You will be right if you say that nothing is sacrosanct anymore in Nigeria. Any subject matter can be broached in this clime. Days are gone when certain issues can only be spoken about with muffled tones. Today in Nigeria, people speak from the rooftops about anything.

This new-fangled disposition of Nigerians must be the reason why people are now openly talking about coups. It did not used to be so. Until Nigerians demystified everything, coup d’etat, that illegal and forceful takeover of government by a military organization, was a dreaded subject matter. It was not a matter for banter. Military coups are known to be well guarded secrets. They are not discussed in the open. It is treasonable to do so and the punishment is death by execution. Those who were afraid of having their lives cut short in a rude and sudden fashion stayed away from talks about coup. Even those who did not participate in coup-making but were accessories after the fact were as guilty as the plotters themselves.

But all that has changed. Coups have become a subject of banter. The fact that people now freely discuss military coups is an indication that the country has become a vast land for subversion.

In line with the fact that coups have left their once dreaded province, the Minister of State for Defence, Bello Matawalle, was seen the other day admonishing Nigerians about rumours of coup. He did not see any reason for such speculation since, according to him, all is well with the country under the Bola Tinubu presidency. The minister was echoing the sentiments earlier expressed by the Chief of Army Staff, Lt. Gen. Taoreed Lagbaja, that the Nigerian Army has no plans to truncate democratic governance in the country.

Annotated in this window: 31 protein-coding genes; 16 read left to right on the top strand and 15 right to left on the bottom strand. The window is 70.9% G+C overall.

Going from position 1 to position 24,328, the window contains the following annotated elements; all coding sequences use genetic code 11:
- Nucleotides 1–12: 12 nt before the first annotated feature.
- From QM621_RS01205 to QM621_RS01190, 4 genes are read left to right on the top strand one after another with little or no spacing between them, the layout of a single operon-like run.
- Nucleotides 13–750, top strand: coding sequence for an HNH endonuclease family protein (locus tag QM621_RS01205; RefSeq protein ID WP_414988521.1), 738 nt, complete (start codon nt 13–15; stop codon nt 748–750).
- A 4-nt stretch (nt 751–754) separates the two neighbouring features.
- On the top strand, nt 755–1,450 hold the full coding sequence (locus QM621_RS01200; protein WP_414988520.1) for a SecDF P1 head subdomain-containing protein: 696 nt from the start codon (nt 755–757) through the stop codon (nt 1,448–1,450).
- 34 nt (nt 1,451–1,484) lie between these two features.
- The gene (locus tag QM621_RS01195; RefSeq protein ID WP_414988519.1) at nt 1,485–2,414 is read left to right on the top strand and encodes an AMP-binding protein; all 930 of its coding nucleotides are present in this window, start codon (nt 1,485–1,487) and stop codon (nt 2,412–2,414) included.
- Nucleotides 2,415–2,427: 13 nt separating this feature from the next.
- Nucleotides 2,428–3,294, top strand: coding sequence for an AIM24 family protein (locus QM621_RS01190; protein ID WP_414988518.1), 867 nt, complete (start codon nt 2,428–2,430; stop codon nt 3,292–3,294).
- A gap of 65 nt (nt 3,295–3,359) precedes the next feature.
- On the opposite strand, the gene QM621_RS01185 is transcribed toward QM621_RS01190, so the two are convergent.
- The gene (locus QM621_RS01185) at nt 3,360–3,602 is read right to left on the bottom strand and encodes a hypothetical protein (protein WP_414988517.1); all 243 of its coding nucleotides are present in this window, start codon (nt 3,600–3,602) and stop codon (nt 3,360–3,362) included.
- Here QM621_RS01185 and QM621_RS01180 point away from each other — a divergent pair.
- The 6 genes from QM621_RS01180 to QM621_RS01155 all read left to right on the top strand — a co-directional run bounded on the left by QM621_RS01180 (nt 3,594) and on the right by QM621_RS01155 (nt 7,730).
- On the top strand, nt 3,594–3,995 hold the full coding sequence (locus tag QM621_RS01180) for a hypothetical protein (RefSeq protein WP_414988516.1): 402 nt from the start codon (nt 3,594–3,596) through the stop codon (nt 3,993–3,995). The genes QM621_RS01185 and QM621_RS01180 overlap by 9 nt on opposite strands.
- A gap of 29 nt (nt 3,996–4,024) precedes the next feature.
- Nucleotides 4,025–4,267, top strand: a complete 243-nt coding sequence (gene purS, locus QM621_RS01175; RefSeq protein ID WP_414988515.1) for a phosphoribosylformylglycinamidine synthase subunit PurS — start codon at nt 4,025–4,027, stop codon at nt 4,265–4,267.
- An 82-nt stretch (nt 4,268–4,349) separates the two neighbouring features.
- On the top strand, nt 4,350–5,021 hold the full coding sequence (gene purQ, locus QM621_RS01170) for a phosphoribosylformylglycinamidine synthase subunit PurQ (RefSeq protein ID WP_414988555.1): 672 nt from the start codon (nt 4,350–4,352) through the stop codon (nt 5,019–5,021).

Lagbaja, a defence chief, spoke like the professional he is. He also spoke matter-of-factly. The Nigerian Army as an institution can never sit down to fashion out a plan aimed at taking over the reins of governance. We do not have any such case in the history of the Nigerian Army or the Armed Forces as a whole. What we are familiar with is a situation where some radical or aggrieved elements within the armed forces take it up upon themselves to force a change of government. But in whatever way it comes, and for whatever reason, military incursion into governance remains an aberration.

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That a minister serving a government that is in the eye of the storm had to also freely comment on rumours of coup is a further indication that we have cheapened what used to be a major national upheaval whenever it occurs. Unlike before when coups were whispered even in bedrooms, Nigerians now make a sing-song of it. For some, it is an anthem of sorts. It can be recited at will. If we want to be sincere or truthful about the way things are in Nigeria, we can say without fear of contradiction that nothing matters anymore in this country. Just as coup talks have become beer parlour gossip, so is everything else.